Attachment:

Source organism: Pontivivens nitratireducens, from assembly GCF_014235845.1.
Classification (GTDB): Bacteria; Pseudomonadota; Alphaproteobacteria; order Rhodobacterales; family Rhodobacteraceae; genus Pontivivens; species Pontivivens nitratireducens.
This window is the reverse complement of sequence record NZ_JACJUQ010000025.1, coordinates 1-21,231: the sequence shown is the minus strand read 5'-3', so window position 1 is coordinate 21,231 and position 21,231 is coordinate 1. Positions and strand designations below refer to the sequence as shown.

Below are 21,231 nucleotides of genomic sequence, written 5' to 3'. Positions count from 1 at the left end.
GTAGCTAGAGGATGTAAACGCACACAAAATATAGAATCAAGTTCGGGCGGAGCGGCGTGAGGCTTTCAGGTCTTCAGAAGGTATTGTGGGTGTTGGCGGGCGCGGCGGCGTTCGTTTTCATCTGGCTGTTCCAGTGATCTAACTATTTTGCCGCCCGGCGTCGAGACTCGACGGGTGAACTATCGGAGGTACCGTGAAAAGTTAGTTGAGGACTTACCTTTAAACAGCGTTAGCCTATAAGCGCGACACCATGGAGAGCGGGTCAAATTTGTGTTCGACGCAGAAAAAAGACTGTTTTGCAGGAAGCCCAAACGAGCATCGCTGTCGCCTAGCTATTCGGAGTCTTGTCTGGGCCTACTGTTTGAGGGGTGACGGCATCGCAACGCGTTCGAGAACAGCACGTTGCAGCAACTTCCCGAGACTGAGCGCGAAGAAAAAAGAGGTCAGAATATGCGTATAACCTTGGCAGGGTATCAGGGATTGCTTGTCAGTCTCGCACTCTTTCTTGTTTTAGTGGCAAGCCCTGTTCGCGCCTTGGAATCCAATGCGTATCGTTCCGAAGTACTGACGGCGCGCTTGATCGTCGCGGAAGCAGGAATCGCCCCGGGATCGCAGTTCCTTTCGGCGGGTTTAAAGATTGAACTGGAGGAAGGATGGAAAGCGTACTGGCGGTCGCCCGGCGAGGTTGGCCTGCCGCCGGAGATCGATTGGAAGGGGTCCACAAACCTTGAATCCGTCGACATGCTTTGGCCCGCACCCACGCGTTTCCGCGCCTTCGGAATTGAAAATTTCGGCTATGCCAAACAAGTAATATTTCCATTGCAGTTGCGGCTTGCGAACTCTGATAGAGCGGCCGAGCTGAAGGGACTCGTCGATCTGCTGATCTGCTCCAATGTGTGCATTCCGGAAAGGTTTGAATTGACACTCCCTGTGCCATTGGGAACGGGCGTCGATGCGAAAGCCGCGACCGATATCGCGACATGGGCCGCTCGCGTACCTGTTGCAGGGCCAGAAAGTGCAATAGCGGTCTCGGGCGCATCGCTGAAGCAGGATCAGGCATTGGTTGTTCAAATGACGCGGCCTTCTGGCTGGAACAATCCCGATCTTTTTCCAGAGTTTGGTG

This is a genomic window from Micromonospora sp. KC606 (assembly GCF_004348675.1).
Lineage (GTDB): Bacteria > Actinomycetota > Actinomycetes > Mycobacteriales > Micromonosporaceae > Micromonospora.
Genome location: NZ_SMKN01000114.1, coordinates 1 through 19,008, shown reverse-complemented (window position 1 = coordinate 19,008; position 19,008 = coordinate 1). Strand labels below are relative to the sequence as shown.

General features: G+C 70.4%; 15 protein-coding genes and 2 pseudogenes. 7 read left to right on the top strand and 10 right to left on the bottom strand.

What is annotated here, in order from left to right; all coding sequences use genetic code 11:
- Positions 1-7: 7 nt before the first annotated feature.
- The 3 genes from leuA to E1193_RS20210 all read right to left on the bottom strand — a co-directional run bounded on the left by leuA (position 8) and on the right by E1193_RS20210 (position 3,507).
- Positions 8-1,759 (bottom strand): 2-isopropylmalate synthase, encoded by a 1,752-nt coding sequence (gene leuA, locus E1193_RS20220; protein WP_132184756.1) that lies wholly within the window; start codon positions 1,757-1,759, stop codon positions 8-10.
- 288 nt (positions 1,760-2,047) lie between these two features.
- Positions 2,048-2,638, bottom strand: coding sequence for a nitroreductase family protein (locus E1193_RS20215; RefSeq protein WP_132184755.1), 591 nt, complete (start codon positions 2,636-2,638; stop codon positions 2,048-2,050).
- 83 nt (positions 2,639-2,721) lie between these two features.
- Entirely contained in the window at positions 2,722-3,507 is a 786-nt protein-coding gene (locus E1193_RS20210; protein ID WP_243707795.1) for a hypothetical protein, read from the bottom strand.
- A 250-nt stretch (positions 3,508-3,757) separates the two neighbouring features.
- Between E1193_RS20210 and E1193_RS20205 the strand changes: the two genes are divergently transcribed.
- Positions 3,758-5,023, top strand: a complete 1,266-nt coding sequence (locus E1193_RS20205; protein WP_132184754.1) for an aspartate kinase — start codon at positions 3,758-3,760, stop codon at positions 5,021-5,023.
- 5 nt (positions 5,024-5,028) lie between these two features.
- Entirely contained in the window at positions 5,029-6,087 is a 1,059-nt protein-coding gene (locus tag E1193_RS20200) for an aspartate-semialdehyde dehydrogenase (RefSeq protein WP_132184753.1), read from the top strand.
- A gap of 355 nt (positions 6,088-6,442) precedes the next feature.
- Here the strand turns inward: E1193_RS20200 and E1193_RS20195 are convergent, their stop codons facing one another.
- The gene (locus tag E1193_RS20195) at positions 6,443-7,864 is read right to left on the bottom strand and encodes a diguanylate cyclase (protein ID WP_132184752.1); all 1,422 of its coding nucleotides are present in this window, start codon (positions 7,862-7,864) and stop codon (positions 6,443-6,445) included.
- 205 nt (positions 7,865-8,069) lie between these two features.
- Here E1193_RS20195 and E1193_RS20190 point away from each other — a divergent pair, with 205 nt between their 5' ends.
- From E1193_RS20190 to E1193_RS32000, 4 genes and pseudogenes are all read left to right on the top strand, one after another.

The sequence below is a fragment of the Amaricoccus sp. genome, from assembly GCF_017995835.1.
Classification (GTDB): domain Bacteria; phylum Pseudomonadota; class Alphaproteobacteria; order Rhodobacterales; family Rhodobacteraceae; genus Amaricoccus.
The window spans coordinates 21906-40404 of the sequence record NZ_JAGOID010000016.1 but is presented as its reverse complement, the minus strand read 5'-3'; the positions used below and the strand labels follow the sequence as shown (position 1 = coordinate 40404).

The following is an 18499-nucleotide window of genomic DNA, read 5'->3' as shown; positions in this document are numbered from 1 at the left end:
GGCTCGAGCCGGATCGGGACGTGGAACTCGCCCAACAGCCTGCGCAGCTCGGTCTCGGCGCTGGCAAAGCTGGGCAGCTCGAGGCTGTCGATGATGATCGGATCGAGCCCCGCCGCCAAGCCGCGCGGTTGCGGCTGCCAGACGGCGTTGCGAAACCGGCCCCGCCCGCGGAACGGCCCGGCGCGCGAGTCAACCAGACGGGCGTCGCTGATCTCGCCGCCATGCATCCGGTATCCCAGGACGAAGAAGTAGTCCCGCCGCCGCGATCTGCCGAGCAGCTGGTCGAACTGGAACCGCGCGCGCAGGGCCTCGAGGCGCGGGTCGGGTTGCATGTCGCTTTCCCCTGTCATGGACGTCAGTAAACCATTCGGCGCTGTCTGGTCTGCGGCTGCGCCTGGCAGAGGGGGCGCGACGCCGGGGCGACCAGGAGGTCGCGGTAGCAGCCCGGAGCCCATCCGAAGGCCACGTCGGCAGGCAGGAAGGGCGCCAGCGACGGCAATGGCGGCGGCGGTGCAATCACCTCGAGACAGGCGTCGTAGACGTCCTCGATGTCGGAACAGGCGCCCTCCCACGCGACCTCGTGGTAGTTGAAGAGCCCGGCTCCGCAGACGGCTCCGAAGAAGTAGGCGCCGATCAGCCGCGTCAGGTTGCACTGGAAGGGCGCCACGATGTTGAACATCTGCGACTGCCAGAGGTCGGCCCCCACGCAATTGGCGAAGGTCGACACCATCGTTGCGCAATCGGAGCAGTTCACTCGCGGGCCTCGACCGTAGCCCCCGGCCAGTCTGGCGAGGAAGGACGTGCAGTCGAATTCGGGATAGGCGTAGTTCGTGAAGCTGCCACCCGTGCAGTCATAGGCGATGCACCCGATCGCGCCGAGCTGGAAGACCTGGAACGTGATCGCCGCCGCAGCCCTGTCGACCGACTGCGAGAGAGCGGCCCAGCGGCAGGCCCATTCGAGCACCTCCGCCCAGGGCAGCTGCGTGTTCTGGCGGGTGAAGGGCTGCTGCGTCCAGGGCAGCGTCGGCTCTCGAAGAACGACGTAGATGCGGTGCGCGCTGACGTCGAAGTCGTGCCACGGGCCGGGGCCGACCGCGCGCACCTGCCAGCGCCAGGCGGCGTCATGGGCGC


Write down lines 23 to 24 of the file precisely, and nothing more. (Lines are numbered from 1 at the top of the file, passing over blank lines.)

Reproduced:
- A gap of 355 nt (positions 6,088-6,442) precedes the next feature.
- Here the strand turns inward: E1193_RS20200 and E1193_RS20195 are convergent, their stop codons facing one another.